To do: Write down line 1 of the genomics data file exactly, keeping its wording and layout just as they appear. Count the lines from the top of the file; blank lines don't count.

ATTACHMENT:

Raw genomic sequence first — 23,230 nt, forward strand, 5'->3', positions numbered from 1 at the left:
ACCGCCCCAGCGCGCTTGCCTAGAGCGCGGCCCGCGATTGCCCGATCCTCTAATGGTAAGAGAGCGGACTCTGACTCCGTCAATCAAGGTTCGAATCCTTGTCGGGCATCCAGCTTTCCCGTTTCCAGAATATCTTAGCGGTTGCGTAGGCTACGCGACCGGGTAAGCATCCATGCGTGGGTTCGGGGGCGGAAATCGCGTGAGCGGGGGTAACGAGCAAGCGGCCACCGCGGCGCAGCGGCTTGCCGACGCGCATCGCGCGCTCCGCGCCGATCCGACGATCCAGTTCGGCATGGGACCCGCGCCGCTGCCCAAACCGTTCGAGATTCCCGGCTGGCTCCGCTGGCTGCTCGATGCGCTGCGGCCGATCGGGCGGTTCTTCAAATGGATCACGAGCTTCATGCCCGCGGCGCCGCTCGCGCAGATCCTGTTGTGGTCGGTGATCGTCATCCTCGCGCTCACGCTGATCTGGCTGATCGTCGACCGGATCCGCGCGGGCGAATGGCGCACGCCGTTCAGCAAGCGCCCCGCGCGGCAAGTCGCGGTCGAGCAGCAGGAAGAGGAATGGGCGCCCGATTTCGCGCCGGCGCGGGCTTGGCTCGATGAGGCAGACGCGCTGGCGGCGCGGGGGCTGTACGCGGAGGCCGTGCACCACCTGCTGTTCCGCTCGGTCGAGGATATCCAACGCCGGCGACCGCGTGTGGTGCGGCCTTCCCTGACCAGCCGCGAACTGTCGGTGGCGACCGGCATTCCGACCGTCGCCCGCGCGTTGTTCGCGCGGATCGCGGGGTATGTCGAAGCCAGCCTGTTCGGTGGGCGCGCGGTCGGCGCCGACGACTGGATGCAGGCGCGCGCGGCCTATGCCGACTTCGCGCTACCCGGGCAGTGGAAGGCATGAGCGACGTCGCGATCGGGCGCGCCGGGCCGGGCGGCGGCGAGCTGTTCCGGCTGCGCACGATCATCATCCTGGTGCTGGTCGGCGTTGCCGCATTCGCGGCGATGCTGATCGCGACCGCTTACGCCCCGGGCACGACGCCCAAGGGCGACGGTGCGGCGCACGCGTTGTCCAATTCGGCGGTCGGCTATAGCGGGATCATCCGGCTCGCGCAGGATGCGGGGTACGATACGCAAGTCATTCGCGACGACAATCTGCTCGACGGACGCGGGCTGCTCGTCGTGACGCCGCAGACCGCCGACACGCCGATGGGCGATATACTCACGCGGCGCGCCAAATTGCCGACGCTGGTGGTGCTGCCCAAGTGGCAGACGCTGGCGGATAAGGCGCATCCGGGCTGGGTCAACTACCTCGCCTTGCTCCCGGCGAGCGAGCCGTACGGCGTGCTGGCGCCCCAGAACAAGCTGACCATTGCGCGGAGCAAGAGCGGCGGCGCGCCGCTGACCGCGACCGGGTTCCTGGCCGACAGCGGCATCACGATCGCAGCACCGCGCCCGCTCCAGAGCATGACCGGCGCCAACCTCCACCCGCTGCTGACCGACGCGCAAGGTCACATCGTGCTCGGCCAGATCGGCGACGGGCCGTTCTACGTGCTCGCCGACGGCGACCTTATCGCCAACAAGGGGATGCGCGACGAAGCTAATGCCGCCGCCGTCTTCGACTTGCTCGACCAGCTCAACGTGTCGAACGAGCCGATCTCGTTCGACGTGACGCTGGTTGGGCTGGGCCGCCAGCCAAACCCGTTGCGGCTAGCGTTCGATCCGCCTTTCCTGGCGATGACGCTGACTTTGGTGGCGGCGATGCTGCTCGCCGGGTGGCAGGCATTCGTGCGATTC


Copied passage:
Raw genomic sequence first — 23,230 nt, forward strand, 5'->3', positions numbered from 1 at the left: